Morgan Owens & Nicole Mullins, CNP, The Christ Hospital Physicians – Heart & Vascular
What is being done locally to change the racial disparities in pregnancy-related deaths?
Cradle Cincinnati is a local initiative founded in 2012 aimed at reducing infant mortality in our local community and helping children to reach their 1st birthday. Their mission is to improve preconception health, pregnancy health and infant health to reduce preterm birth in Hamilton County. Hamilton county once ranked in the top 10% for infant deaths in the country. Recently, through this multidisciplinary community initiative in 2020, for the second year in a row, Hamilton county’s black infant mortality rate has been lower than the national average. For perspective, in 2017, the rate was 18.2%. We currently site at 10.6%. That is a 42% decline (cradlecincinnati.org).
How has COVID-19 affected the black community differently?
COVID-19 has disproportionately affected the black community mostly due to a preexisting lack of health equity. We tend to suffer from more chronic diseases which often go untreated or under treated. This increases the risk for a prolonged and more devastating course of infection. There are social considerations such as those living in multi-generational homes, or living in substandard housing, increasing the exposure risk to other family members. Black people tend to work in service industry jobs as “Essential workers” assuring that they are more frequently exposed to the virus. Lack of monetary resources due to working in low wage-earning positions, means they cannot “stay home” and “stay safe”.
Is it true black women metabolize anesthesia faster than most people?
Not this is not a true statement. While it is true that men and women metabolize anesthesia differently, there are no data suggesting that differences exist with respect to race.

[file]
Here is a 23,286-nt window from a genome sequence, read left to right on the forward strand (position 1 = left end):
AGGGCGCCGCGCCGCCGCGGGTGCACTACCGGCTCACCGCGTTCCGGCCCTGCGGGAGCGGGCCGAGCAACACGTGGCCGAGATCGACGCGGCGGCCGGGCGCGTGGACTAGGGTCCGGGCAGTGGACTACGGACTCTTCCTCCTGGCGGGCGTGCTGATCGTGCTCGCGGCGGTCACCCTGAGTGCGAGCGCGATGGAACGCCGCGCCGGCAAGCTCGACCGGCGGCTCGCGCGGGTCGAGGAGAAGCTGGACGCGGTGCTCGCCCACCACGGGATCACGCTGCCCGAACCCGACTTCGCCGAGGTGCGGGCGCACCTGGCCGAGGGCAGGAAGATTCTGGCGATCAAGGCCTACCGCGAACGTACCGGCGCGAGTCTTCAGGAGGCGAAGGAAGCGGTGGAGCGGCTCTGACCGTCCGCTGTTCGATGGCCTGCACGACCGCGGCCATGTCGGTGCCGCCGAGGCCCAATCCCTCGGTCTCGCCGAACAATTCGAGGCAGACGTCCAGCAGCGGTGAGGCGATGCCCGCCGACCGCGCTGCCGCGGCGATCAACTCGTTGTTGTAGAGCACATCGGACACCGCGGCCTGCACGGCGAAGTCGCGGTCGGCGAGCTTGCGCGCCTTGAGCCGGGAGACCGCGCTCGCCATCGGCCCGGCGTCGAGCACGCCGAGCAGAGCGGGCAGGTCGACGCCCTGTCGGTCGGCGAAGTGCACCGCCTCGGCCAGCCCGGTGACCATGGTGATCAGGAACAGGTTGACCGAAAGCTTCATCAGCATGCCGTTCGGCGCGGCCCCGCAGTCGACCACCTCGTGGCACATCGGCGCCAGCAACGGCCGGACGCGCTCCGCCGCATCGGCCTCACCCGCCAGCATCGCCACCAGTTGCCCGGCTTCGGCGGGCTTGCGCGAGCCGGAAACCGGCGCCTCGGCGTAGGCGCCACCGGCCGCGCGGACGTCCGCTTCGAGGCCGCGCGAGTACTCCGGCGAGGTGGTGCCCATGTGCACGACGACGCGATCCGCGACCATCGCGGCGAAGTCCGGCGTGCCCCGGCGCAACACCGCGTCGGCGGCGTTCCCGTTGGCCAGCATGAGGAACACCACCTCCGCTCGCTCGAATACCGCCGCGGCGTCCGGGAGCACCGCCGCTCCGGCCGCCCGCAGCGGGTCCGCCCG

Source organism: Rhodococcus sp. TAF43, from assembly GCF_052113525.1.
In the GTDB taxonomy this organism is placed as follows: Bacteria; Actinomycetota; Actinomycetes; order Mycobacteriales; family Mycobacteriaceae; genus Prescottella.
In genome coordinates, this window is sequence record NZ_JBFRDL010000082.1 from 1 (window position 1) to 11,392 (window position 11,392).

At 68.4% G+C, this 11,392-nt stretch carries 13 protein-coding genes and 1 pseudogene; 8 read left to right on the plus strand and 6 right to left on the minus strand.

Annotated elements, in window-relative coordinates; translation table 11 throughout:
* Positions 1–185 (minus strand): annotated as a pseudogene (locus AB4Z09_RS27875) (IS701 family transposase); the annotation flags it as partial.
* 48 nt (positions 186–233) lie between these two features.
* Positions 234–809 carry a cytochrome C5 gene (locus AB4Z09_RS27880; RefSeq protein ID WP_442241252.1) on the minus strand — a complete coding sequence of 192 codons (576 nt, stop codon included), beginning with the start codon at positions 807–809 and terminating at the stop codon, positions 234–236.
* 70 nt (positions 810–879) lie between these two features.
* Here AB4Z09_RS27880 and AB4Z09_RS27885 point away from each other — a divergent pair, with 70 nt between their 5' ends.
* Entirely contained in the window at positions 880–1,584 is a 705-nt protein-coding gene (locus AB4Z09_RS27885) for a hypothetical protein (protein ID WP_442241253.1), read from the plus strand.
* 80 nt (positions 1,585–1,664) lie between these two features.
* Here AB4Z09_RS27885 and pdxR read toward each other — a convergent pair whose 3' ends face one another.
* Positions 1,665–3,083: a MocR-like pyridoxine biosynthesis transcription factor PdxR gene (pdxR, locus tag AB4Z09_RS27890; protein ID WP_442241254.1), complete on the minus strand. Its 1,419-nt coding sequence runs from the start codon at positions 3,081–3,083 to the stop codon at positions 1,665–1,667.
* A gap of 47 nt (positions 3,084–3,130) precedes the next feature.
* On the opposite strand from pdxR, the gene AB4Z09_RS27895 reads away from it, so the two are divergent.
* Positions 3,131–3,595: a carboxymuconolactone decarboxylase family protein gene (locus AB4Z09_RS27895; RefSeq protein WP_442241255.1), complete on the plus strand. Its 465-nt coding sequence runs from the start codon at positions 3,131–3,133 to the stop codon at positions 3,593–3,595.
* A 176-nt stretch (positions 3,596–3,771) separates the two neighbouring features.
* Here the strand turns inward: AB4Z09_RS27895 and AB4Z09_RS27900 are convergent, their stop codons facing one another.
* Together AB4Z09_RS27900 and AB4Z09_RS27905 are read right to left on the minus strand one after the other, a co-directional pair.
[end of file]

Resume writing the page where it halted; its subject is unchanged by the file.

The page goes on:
Am I more at risk of getting diabetes because I am black?
The correlation between diabetes risk and being African American is mostly due to higher incidences of overweight and obesity in the black community. In the US, black middle-aged individuals are twice as likely as their white counterparts to develop diabetes. In addition, they also suffer worse outcomes. The highest risk group is AA middle aged females. This is once again due to decreased rates of health equity and the multiple social determinants of health i.e. socioeconomic status, behavioral risk factors, low-income neighborhoods, and psychosocial factors. However, most of the disparity can be related back to behavioral risk factors like, increased BMI, increased cholesterol levels, high blood pressure, and tobacco use (CDC.gov).
Is the sun really that bad for me?
No. The sun is not bad for you, but it not good to be exposed to sun in high doses without sunscreen. Black people are still at risk for developing skin cancer, just as much as white counterparts. Unfortunately, a lot of providers are not properly trained in assessing skin conditions in darker skinned individuals. Moreover, much of the research on skin cancers is geared towards light skinned individuals. Oftentimes, black people are not prescribed sunscreen as a prophylactic measure, or after incidences of severe sun burn. Many times, skin lesions go undiagnosed or underdiagnosed. It is important to remember to do full skin assessments on yourself and always wear sunscreen in the sun, even on overcast days.
How can I improve my ability to relax and to stay hydrated?
Remembering to practice self-care is vital to overall health and well-being. You cannot pour from an empty vessel. I recommend spending at least 20 minutes per day, perhaps split into 10-minute increments, sitting quietly, deep breathing, drinking water, and reflecting quietly. It is the work of a moment but makes a huge difference in your ability to concentrate and focus on tasks. Consider carrying a water bottle during the day and refilling so you get anywhere from 56-64 oz of water per day.
How do we control our thyroid?